Blood Coagulation Tests
When a sharp-pointed knife is used to pierce the tip of the finger or lobe of the ear, bleeding ordinarily lasts for 1 to 6 minutes. The time depends largely on the depth of the wound and the degree of hyperemia in the finger or ear lobe at the time of the test. Lack of any one of several of the clotting factors can prolong the bleeding time, but it is especially prolonged by lack of platelets.
Many methods have been devised for determining blood clotting times. The one most widely used is to collect blood in a chemically clean glass test tube and then to tip the tube back and forth about every 30 seconds until the blood has clotted. By this method, the normal clotting time is 6 to 10 minutes. Procedures using multiple test tubes have also been devised for determining clotting time more accurately.
Unfortunately, the clotting time varies widely, depending on the method used for measuring it, so it is no longer used in many clinics. Instead, measure-ments of the clotting factors themselves are made, using sophisticated chemical procedures.
Prothrombin time gives an indication of the concen-tration of prothrombin in the blood. Figure 36–5 shows the relation of prothrombin concentration to pro-thrombin time. The method for determining pro-thrombin time is the following.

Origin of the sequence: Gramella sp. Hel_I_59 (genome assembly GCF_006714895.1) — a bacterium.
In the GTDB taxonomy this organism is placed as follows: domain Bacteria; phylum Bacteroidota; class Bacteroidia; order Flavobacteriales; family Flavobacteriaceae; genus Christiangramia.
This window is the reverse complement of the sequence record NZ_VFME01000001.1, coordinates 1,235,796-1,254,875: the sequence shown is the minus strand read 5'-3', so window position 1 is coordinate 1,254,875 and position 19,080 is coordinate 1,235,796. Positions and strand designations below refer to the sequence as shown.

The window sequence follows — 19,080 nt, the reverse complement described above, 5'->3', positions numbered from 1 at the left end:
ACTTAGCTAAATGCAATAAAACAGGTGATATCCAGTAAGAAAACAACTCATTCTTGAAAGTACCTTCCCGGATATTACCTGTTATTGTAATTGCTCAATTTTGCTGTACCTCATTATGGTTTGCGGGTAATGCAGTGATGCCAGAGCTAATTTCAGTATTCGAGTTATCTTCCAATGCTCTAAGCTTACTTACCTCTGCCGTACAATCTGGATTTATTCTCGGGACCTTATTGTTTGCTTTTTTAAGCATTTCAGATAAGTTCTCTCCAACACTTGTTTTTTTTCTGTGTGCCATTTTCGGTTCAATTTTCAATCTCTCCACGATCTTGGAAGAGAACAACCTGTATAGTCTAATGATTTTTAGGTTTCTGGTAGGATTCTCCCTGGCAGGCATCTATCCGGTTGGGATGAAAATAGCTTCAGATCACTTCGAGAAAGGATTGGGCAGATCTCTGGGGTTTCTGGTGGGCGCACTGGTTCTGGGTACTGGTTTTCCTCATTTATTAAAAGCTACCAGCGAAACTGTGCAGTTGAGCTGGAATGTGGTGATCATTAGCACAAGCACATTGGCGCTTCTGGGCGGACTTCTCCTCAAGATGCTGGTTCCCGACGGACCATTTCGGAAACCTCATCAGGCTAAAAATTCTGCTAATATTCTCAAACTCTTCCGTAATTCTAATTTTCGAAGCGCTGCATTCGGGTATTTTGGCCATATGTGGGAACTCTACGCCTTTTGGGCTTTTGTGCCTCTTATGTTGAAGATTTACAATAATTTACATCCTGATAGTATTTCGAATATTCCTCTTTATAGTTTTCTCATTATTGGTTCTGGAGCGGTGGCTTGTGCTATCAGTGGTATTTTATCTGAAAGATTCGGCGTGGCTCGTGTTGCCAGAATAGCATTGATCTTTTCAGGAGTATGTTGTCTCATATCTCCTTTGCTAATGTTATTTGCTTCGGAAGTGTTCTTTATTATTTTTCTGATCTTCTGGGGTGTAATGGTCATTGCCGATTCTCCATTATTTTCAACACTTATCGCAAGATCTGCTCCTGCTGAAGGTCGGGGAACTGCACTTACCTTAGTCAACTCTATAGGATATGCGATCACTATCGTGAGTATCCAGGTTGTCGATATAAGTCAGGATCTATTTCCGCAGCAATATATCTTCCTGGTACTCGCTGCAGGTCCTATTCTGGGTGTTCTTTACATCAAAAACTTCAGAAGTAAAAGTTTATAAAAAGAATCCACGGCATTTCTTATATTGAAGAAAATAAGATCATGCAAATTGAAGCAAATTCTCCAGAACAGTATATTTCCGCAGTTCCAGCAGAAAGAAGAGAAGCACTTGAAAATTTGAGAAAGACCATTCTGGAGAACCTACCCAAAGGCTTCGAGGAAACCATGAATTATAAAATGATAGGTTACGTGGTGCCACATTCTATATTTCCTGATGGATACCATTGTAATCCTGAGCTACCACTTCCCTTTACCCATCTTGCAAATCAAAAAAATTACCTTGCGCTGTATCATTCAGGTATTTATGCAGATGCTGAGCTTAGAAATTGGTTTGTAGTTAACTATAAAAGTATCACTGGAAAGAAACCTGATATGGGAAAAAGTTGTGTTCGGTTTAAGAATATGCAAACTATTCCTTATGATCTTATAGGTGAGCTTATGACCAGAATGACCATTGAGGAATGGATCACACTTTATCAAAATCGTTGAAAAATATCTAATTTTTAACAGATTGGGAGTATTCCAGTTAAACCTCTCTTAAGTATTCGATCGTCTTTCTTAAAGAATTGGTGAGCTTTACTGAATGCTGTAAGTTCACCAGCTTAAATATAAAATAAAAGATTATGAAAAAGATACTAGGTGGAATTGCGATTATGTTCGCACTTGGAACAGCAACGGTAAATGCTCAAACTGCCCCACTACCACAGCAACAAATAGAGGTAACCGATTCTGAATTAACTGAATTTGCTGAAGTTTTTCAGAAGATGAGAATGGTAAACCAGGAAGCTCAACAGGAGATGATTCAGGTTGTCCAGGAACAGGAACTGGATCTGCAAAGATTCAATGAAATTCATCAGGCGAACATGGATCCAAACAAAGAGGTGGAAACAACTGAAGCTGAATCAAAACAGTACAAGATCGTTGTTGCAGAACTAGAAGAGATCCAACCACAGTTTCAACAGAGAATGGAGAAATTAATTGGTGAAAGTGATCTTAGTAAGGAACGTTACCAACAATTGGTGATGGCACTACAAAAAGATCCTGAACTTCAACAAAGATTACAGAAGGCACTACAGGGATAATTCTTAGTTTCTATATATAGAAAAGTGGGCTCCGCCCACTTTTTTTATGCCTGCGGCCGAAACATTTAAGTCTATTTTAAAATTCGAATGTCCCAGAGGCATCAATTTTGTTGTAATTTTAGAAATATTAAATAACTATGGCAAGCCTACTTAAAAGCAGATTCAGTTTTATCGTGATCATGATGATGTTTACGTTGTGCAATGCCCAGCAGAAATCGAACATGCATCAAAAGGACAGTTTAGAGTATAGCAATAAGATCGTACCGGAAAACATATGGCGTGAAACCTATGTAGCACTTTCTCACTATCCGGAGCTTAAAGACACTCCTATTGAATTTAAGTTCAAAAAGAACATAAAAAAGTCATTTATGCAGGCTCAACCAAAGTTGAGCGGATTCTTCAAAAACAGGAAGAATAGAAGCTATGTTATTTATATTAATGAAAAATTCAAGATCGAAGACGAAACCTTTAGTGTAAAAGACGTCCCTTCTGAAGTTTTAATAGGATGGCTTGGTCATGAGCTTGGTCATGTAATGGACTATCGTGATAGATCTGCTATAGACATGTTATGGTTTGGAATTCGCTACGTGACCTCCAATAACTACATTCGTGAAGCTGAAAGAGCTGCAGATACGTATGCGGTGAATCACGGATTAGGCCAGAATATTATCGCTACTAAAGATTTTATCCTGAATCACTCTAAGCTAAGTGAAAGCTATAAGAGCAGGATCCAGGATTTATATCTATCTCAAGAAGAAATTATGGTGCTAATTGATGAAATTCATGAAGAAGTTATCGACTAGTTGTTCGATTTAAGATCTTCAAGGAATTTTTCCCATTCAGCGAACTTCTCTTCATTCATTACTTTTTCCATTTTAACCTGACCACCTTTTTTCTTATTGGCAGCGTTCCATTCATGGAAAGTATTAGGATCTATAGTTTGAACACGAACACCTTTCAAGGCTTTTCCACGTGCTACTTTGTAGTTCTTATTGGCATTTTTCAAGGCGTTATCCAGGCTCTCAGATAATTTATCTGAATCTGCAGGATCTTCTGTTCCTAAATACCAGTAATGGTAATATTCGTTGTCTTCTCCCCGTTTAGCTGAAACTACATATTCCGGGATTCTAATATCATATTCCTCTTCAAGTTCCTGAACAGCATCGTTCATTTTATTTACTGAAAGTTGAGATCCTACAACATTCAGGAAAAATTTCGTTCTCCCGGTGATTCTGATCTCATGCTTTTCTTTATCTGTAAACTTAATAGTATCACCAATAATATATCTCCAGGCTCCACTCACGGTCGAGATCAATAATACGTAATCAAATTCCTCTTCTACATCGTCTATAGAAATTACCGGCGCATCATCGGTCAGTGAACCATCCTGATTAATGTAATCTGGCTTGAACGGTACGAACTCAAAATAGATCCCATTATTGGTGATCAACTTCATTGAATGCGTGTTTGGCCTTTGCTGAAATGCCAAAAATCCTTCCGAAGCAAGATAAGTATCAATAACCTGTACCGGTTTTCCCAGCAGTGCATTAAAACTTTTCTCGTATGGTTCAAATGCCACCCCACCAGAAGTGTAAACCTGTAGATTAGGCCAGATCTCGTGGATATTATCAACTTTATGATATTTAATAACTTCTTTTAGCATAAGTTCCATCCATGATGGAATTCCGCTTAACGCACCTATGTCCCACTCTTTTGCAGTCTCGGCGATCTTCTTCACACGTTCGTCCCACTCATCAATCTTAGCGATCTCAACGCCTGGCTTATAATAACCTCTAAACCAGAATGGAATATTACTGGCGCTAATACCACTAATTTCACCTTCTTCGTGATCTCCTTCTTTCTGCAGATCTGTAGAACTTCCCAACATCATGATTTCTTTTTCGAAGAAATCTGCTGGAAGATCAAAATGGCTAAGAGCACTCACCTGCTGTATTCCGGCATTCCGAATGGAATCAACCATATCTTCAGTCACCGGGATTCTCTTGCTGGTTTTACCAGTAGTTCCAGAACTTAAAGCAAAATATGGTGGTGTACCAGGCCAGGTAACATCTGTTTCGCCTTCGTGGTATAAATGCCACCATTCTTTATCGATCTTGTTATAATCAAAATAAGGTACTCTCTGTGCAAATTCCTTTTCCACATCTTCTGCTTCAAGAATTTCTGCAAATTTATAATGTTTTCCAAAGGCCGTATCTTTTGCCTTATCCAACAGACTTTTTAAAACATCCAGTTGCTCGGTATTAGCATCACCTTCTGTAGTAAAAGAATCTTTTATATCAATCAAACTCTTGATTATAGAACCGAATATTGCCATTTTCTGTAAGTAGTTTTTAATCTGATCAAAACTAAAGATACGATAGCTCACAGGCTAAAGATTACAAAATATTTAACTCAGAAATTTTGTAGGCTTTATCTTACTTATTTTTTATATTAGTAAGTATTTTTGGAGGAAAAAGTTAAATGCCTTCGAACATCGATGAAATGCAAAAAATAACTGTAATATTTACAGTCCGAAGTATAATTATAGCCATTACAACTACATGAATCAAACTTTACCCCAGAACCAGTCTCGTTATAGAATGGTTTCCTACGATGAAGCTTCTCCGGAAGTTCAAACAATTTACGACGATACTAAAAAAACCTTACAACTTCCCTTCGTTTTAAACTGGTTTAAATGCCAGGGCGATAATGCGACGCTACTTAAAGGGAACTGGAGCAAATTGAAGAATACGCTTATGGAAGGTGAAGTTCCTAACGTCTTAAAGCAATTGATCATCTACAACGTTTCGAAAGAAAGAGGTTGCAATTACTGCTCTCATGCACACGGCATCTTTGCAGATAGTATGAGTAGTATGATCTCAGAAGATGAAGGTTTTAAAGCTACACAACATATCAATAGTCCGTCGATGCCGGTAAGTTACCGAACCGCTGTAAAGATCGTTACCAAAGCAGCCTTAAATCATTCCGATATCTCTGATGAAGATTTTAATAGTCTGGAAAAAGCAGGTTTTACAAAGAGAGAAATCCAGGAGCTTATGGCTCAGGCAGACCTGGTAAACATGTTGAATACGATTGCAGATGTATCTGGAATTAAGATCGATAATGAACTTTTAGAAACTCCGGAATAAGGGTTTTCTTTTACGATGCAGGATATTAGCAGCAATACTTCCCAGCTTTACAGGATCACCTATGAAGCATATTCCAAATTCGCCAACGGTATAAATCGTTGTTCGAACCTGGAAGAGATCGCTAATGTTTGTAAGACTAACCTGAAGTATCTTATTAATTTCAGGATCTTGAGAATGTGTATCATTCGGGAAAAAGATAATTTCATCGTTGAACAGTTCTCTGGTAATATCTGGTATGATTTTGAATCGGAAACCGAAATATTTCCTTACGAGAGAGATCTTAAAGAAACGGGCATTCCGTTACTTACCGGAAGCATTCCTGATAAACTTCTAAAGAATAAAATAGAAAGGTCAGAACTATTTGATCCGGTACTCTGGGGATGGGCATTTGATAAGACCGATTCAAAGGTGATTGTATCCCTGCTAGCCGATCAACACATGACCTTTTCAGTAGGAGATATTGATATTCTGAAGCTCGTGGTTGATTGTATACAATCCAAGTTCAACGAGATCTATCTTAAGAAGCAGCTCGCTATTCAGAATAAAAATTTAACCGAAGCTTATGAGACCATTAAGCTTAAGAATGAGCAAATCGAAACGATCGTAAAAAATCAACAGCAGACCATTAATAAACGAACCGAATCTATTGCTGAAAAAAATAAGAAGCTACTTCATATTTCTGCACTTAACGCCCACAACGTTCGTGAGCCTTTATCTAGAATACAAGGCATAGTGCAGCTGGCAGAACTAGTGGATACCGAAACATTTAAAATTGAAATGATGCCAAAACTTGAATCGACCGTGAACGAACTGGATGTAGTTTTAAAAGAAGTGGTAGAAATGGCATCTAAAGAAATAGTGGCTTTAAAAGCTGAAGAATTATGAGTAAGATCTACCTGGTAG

Blood removed from the patient is immediately oxalated so that none of the prothrombin can change into thrombin. Then, a large excess of calcium ion and tissue factor is quickly mixed with the oxalated blood. The excess calcium nullifies the effect of the oxalate, and the tissue factor activates the prothrombin-to-thrombin reaction by means of the extrinsic clotting pathway. The time required for coagulation to take place is known as the prothrombin time. The shortnessof the time is determined mainly by prothrombin con-centration. The normal prothrombin time is about 12 seconds. In each laboratory, a curve relating pro-thrombin concentration to prothrombin time, such as that shown in Figure 36–5, is drawn for the method used so that the prothrombin in the blood can be quan-tified.
Tests similar to that for prothrombin time have been devised to determine the quantities of other blood clotting factors. In each of these tests, excesses of calcium ions and all the other factors besides the onebeing tested are added to oxalated blood all at once.Then the time required for coagulation is determined in the same manner as for prothrombin time. If the factor being tested is deficient, the coagulation time is prolonged. The time itself can then be used to quanti-tate the concentration of the factor.
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